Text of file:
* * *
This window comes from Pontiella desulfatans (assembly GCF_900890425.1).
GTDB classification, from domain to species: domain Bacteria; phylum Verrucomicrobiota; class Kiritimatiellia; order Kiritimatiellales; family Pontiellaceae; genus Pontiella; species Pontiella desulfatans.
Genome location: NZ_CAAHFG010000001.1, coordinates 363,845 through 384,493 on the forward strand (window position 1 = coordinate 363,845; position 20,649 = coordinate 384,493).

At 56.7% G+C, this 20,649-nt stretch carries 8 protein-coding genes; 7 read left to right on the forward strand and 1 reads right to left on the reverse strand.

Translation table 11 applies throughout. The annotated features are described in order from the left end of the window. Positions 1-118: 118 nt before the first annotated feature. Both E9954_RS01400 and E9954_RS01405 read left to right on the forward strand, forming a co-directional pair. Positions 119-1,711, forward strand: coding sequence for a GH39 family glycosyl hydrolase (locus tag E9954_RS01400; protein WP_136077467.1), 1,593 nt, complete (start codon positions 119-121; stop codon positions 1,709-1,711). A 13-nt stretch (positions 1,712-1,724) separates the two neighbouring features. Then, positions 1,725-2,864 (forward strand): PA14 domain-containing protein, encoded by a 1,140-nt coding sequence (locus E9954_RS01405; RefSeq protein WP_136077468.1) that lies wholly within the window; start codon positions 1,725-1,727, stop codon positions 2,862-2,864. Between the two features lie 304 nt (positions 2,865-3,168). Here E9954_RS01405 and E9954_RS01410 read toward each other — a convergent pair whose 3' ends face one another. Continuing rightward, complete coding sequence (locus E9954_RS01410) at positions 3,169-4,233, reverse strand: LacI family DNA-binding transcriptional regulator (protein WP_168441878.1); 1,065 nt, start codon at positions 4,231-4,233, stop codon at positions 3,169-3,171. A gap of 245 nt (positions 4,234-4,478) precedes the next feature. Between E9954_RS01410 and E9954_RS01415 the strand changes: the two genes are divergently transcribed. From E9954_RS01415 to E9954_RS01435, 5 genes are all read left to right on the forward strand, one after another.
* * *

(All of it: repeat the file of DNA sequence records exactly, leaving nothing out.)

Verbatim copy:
This window comes from Pontiella desulfatans (assembly GCF_900890425.1).
GTDB classification, from domain to species: domain Bacteria; phylum Verrucomicrobiota; class Kiritimatiellia; order Kiritimatiellales; family Pontiellaceae; genus Pontiella; species Pontiella desulfatans.
Genome location: NZ_CAAHFG010000001.1, coordinates 363,845 through 384,493 on the forward strand (window position 1 = coordinate 363,845; position 20,649 = coordinate 384,493).

At 56.7% G+C, this 20,649-nt stretch carries 8 protein-coding genes; 7 read left to right on the forward strand and 1 reads right to left on the reverse strand.

Translation table 11 applies throughout. The annotated features are described in order from the left end of the window. Positions 1-118: 118 nt before the first annotated feature. Both E9954_RS01400 and E9954_RS01405 read left to right on the forward strand, forming a co-directional pair. Positions 119-1,711, forward strand: coding sequence for a GH39 family glycosyl hydrolase (locus tag E9954_RS01400; protein WP_136077467.1), 1,593 nt, complete (start codon positions 119-121; stop codon positions 1,709-1,711). A 13-nt stretch (positions 1,712-1,724) separates the two neighbouring features. Then, positions 1,725-2,864 (forward strand): PA14 domain-containing protein, encoded by a 1,140-nt coding sequence (locus E9954_RS01405; RefSeq protein WP_136077468.1) that lies wholly within the window; start codon positions 1,725-1,727, stop codon positions 2,862-2,864. Between the two features lie 304 nt (positions 2,865-3,168). Here E9954_RS01405 and E9954_RS01410 read toward each other — a convergent pair whose 3' ends face one another. Continuing rightward, complete coding sequence (locus E9954_RS01410) at positions 3,169-4,233, reverse strand: LacI family DNA-binding transcriptional regulator (protein WP_168441878.1); 1,065 nt, start codon at positions 4,231-4,233, stop codon at positions 3,169-3,171. A gap of 245 nt (positions 4,234-4,478) precedes the next feature. Between E9954_RS01410 and E9954_RS01415 the strand changes: the two genes are divergently transcribed. From E9954_RS01415 to E9954_RS01435, 5 genes are all read left to right on the forward strand, one after another.